Imagine a rock climber ascending Half Dome in Yosemite. As she ascends the massive rock with the beautiful valley spread below her, she reaches toward the next hold to pull herself up, getting closer, move-by-move, to the top.

Do you think she might be feeling jealous? Hell no! In that moment, she is wholly engrossed in her passion. She is 100% in the present moment. There is no room for jealousy. She is doing what she loves.

When we have a passion hobby, we are never bored. Any free time that pops up unexpectedly makes us excited to have time to leap back into it.

Pillar #4 is: Practicing the Who Am I? Meditation

Who Am I

We all have the potential to become enlightened, to recognize our Buddha-nature. –The Dalia Lama

Who Am I? is a Zen koan. A Zen koan is a paradox to be meditated upon; it is used to train Zen Buddhist monks to abandon ultimate dependence on reason and to force them into gaining sudden intuitive enlightenment.

Few of us will attain permanent enlightenment in our lifetimes. However, this practice of Who Am I can give us tastes of it.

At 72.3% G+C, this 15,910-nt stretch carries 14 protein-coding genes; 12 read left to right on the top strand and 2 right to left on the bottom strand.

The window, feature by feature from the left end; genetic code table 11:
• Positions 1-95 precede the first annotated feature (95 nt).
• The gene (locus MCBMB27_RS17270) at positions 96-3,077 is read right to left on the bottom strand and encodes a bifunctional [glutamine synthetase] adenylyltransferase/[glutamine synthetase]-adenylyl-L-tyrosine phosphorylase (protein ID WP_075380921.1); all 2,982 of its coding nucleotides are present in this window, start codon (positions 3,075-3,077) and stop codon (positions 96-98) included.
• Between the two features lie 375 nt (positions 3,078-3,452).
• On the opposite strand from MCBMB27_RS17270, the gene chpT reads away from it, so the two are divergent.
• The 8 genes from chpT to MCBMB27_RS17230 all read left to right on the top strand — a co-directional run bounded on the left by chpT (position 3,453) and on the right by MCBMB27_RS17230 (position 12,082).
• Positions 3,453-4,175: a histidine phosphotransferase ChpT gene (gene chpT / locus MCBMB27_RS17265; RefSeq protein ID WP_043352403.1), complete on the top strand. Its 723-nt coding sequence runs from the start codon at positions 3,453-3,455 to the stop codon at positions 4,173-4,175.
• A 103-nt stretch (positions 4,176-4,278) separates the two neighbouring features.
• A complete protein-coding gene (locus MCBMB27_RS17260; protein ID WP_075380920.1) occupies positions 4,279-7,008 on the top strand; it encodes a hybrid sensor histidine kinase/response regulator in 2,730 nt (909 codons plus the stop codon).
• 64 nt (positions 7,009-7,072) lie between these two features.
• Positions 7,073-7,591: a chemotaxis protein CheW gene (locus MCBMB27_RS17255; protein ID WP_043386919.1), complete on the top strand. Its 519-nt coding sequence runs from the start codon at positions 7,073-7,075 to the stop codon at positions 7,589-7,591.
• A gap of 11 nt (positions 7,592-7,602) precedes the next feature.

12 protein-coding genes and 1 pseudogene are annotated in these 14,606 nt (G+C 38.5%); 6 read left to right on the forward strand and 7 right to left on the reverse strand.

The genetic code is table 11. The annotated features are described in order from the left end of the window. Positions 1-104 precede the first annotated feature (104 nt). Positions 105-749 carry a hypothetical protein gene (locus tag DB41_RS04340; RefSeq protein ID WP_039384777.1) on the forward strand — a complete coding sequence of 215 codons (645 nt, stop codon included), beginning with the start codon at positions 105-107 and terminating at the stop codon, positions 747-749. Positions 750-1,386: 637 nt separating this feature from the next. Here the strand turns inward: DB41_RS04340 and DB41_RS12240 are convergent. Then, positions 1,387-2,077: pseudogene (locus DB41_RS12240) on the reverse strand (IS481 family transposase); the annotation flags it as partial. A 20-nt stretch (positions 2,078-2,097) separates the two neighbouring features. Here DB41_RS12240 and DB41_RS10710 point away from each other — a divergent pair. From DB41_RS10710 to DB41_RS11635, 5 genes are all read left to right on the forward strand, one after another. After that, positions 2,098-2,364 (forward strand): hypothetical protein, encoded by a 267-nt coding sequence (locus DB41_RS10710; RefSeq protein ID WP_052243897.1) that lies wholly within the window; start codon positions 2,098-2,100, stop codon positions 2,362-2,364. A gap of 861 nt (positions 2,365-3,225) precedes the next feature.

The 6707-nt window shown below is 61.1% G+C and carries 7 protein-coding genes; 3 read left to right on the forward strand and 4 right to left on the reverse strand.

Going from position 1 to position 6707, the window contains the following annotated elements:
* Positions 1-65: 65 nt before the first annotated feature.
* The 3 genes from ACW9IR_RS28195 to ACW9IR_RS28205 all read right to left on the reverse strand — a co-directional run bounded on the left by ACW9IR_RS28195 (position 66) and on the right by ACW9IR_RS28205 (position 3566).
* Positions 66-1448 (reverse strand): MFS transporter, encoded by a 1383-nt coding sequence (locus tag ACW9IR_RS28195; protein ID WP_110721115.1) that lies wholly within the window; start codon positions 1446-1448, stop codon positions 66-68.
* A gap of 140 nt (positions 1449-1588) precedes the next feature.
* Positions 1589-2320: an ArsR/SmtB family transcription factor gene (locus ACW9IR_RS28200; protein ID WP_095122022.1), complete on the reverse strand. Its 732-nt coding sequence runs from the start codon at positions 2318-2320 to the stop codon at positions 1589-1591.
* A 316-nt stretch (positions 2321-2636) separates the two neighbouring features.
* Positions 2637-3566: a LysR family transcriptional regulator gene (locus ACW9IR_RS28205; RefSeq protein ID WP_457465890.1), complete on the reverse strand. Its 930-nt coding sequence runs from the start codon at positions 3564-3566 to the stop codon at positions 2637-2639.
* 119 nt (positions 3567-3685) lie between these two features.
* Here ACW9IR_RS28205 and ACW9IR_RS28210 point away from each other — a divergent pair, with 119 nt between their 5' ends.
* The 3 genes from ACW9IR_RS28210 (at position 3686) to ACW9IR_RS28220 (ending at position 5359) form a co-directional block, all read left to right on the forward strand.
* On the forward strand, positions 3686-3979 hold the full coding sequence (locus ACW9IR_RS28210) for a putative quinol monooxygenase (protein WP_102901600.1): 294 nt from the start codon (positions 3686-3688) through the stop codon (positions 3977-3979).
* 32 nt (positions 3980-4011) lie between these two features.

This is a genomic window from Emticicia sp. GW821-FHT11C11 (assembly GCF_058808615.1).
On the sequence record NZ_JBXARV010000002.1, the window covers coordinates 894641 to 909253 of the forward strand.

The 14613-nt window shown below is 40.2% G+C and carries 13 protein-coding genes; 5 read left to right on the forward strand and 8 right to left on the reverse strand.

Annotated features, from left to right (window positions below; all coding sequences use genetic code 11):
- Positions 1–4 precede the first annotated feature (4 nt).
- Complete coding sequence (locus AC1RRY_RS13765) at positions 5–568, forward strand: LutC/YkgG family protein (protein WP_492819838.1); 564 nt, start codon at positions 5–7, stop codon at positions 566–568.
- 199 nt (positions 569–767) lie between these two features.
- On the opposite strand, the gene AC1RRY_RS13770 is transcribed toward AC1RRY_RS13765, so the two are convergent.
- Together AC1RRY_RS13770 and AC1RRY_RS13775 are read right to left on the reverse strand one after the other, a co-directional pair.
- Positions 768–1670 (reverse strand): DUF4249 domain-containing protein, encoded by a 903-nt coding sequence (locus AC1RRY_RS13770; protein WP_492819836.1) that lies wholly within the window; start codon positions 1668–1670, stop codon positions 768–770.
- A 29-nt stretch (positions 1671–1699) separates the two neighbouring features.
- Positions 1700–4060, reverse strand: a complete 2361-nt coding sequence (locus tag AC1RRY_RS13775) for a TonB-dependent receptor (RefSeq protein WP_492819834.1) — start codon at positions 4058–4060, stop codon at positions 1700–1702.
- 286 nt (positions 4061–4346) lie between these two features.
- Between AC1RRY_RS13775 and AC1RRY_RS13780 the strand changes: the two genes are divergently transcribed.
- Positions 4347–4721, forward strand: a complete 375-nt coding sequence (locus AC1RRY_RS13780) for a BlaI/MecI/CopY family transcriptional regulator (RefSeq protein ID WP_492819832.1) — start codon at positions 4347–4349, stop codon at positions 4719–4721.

Mystics see the energy fabric of the world as a tapestry of love.

When did we ask the question Who Am I? we eventually tap into that fabric of love and realize that we are part of it. Logically, that means we are love.

I meditated upon this koan for 3 days once and had a bone vide spiritual experience. I truly knew that I was connected to all things and that everything was beautiful and perfect. That experience lingered for about an hour and then disappeared. But I remember it, and can consciously take myself back to that place when I take the time.

My amazing meta more Joy Chiu wrote: I haven’t read a single book about poly or open relating. For me, love has always been infinite. And the practice of love has ethics built into it. Love is one word and it’s easy to remember.

I am a direct experiencer and love is my guide. I have always trusted love’s wisdom even as my heart has been pierced, shredded & crushed to smithereens. Love itself is what encourages me in my freedom and intimacy in any relationship.

Read Next : Daily Self-Care Routines For Mental & Emotional Balance

Practicing the four pillars of jealousy transformation on a regular basis may not prevent you from ever feeling jealous again. However, when you do feel jealous, it will remind you to check the Four Pillars. See if there’s one or more that need attention. Ultimately, you will see jealousy as a divine guide, steering you in the direction of who you are meant to be.